• By Eduardo Halfon; translated by Lisa Dillman and Daniel Hahn
  • Bellevue Literary Press
  • 160 pp.

This uneven novella boasts compelling scenes but scant emotional resonance.


Over the course of the little more than 150 pages of Canción, Eduardo Halfon tells a choppy, autobiographical story. It opens with the protagonist, also named Halfon, attending a conference for Lebanese writers in Japan. Halfon is Guatemalan and Jewish, but he has a connection with the Middle East. His paternal grandfather was from Beirut and escaped the Great Famine of Mount Lebanon in 1917, eventually settling in Central America, where he became a successful businessman.

Told through short vignettes, the narrative moves back and forth between Halfon’s childhood in Guatemala — much of the action taking place in his grandfather’s grand home — and the conference in Tokyo, where the narrator, with his less-than-convincing ties to Lebanon, sticks out like a sore thumb. Parts of the story are also about his attempts to unearth what happened to his grandfather in the past.

The plot centers on the kidnapping of Halfon’s grandfather by guerillas during the civil war — fought between the government and several rebel groups from 1960 to 1996. The person behind the kidnapping is Canción, a guerilla and a butcher, who’s after ransom money. In the end, Halfon’s grandfather is set free after 35 days. This event takes place before the narrator is born. He admits he wasn’t curious enough to find out more when he was younger and his grandfather was still alive, but he’s on a quest to understand it now.

The writing is strongest when the author sinks his teeth into particular scenes. For example, when he is 10, Halfon reports, his grandfather gets so furious at him that he forgets his Spanish and starts yelling in Arabic. Halfon is upset and, that night, writes a letter to his grandfather:

“But bit by bit, as I wrote, my rage diminished, my crying abated, and I fell asleep right there, my head on the desk, on the paper. When I woke the following morning, now in my bed…I discovered the letter I had written my grandfather on the nightstand. I didn’t know who’d put it there…or whether anyone had read it. But there it was, in a red-and-blue post office envelope, ready for sending.”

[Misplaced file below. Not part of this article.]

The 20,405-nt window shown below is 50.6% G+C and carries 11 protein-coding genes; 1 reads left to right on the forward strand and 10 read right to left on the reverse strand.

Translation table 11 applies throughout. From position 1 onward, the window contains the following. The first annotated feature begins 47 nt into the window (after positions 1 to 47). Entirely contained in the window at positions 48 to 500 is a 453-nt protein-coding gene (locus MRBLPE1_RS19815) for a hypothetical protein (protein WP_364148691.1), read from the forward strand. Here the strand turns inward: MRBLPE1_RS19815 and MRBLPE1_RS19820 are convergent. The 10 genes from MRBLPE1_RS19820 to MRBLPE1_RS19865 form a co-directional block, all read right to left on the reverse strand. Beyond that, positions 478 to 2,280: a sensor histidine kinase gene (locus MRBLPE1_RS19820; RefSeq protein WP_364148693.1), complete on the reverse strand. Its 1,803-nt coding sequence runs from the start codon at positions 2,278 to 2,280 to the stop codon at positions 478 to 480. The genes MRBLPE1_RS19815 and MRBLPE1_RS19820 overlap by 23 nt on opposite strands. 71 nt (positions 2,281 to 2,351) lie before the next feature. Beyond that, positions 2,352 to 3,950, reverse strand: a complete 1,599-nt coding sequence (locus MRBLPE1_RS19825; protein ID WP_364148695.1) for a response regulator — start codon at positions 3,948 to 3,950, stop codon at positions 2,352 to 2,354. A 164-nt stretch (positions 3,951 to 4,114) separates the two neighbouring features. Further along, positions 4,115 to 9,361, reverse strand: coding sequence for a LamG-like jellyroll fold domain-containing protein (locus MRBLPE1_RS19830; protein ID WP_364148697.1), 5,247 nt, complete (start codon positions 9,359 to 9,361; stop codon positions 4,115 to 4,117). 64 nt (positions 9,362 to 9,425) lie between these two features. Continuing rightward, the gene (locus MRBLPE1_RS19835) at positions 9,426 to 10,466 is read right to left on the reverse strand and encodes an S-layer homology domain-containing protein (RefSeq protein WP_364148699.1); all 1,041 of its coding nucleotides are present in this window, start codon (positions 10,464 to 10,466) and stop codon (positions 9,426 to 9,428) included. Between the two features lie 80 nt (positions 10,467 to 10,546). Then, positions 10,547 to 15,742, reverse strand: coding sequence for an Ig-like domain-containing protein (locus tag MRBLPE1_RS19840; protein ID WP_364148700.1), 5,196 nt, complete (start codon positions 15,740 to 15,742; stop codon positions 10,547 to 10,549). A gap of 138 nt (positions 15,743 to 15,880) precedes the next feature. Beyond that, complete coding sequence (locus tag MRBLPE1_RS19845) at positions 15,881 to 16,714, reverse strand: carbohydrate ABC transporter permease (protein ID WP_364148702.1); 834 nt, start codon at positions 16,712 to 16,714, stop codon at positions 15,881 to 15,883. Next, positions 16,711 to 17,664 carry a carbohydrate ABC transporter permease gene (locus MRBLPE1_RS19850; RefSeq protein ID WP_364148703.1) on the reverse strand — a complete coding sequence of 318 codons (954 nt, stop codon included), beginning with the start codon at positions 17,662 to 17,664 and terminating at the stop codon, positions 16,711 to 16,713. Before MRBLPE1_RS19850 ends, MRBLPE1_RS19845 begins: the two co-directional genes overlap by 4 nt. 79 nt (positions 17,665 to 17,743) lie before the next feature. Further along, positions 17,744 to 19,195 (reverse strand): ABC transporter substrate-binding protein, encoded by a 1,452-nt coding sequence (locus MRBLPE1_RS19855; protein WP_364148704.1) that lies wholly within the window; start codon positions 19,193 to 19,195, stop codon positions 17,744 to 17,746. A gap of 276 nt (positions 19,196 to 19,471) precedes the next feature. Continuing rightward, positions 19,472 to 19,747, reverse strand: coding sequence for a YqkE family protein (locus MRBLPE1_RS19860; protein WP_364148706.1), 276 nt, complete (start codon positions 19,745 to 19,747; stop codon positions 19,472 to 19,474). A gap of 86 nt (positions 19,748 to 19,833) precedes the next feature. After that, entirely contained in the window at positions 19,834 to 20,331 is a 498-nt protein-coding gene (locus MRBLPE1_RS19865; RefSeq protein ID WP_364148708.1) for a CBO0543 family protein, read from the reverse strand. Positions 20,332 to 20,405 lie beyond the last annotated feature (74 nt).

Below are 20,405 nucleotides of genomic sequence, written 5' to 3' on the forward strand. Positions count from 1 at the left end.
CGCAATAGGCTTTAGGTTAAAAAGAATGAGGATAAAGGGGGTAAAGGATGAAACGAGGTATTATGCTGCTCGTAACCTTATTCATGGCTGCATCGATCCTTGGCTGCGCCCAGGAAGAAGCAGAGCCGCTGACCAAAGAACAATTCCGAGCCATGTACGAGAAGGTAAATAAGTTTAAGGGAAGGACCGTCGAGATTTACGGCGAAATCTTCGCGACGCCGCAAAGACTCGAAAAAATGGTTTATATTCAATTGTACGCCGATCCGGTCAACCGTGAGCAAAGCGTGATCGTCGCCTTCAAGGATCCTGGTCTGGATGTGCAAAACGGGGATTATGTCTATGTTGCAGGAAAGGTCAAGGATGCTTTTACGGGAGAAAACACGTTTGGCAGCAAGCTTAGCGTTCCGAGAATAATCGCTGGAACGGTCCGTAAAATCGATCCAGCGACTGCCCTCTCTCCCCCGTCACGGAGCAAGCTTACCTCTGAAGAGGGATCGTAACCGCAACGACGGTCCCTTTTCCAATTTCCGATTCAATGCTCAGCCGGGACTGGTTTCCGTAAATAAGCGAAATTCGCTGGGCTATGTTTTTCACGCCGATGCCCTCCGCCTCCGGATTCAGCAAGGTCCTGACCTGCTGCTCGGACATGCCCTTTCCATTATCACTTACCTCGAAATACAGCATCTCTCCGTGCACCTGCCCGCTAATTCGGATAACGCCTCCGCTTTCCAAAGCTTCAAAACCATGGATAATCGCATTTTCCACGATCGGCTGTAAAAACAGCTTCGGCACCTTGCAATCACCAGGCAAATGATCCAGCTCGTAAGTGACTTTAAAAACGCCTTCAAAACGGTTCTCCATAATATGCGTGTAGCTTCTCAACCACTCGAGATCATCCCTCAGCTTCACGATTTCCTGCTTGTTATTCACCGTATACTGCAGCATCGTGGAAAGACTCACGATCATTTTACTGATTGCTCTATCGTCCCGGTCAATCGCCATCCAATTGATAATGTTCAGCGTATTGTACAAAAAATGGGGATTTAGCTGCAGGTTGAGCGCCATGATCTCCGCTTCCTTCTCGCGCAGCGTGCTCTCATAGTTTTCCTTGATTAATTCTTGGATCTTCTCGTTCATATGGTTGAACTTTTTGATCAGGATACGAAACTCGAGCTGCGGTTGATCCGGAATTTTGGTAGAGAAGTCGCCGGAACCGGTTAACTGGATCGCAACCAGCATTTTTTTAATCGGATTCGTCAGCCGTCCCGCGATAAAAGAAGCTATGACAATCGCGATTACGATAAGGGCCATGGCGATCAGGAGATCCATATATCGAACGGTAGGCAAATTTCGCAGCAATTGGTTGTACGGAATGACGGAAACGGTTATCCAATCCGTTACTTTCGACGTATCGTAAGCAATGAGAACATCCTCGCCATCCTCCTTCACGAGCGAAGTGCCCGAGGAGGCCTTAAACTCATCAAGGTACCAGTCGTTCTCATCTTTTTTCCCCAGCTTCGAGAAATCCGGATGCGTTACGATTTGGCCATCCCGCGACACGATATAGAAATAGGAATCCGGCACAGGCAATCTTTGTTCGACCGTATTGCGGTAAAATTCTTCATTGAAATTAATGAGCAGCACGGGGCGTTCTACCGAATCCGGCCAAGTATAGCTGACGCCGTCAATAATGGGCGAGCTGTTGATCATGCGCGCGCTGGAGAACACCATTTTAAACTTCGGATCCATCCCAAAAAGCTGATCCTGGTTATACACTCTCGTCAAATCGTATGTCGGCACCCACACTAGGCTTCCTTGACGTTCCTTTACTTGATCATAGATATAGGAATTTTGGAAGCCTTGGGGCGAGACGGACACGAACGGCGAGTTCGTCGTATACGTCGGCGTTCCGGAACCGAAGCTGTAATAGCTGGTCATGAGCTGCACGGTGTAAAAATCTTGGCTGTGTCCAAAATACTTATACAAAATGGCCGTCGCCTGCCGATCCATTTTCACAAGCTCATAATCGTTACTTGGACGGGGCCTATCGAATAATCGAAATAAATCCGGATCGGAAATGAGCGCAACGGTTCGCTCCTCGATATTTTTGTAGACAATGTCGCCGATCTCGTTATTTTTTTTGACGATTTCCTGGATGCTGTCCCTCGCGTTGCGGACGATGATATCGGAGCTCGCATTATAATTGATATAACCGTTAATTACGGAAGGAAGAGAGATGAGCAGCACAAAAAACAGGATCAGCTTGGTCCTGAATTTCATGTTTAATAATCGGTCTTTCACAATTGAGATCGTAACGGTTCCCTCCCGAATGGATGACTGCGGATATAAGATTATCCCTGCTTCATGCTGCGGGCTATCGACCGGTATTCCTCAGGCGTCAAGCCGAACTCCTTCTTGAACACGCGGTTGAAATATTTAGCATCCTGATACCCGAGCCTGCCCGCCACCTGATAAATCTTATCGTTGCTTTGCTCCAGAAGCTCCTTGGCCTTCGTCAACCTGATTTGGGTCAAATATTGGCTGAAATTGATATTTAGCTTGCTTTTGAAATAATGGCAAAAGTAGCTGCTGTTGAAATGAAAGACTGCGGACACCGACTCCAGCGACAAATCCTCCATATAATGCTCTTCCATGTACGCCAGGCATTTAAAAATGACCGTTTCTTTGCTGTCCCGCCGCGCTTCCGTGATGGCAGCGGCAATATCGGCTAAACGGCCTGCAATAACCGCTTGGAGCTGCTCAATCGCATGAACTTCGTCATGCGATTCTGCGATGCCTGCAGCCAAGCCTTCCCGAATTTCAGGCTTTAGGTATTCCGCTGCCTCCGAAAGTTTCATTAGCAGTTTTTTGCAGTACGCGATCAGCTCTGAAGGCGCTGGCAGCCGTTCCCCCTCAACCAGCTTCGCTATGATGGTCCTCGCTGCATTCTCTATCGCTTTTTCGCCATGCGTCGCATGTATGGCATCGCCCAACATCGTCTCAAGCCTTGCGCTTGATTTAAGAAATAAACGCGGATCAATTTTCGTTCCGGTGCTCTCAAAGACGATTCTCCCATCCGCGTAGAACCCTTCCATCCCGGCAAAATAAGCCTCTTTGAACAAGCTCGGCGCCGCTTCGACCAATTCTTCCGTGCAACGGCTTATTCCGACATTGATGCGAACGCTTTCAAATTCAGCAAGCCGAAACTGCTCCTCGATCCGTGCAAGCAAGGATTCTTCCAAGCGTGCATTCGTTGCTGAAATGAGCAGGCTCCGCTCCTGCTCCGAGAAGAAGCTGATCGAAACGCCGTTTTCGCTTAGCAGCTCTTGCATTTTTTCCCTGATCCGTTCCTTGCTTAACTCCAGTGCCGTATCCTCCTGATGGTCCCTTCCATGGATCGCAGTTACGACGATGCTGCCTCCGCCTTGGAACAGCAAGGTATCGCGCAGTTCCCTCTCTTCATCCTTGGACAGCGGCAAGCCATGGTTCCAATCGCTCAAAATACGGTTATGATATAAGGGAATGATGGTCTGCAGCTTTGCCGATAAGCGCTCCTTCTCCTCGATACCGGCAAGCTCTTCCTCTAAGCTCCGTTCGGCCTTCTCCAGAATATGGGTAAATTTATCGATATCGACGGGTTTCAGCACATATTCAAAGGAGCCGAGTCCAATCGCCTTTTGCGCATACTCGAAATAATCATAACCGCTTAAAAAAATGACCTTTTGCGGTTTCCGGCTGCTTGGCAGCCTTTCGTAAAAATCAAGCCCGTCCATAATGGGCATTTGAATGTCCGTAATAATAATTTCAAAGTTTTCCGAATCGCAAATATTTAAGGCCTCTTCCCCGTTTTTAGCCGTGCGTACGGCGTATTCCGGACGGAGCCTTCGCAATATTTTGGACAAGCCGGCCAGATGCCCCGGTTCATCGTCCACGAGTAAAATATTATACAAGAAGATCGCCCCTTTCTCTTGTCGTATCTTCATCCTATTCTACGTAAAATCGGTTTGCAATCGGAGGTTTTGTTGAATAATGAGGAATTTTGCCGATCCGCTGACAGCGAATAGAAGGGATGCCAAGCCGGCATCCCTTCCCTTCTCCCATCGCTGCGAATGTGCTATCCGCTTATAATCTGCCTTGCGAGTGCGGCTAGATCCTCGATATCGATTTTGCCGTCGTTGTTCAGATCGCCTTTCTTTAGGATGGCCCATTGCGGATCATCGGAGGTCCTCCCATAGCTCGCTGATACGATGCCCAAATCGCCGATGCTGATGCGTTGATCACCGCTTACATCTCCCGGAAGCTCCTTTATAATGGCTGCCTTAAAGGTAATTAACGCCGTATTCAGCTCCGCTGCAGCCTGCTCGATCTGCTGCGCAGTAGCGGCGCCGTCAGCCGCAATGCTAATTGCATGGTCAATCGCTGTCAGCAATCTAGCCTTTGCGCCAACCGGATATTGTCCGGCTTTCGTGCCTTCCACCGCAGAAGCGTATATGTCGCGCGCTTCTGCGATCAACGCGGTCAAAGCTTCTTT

Downstairs, his grandfather invites him to join him at the backgammon table. For the next several days, the older man teaches the boy the game. And every day, when they’re done, Halfon’s grandfather gets up and leaves without a word.

Scenes such as this are real and wonderful. And there are other bits, especially those that recount the violence perpetrated by the guerillas, that are unforgettable. The events described are so difficult to imagine that the author’s choice of conveying them in a matter-of-fact way seems like the only effective approach. But the extreme violence that took place in Guatemala feels disconnected from the main story, and the stakes related to the grandfather’s kidnapping seem low by comparison.

The Japanese sections of the novel are the strongest. The bond between Halfon and a Japanese woman, Aiko, builds up slowly, curiously. And his participation in the conference itself is nothing short of disastrous. When asked what he thinks about Beirut, Halfon admits he’s never been there and goes into a long digression about the two times he’s visited Israel before dropping the mic.

“Around me, a few Lebanese brows were still burrowed,” he observes.

The main obstacle I faced while reading this book, perhaps because the author adheres so closely to what he knows, is that we don’t get to understand the characters’ motivations. The mystery works sometimes, such as in the grandfather’s backgammon scene. But through much of the novel, the author writes about — and we observe — the action dispassionately, without digging deeper. And so, while we are amused and educated and even horrified, we are not moved.

Ananya Bhattacharyya is a Washington-based editor and writer. Her work has been published in the New York Times, Guardian, Lit Hub, Baltimore Sun, Al Jazeera America, Reuters, Vice, Washingtonian, and other publications.

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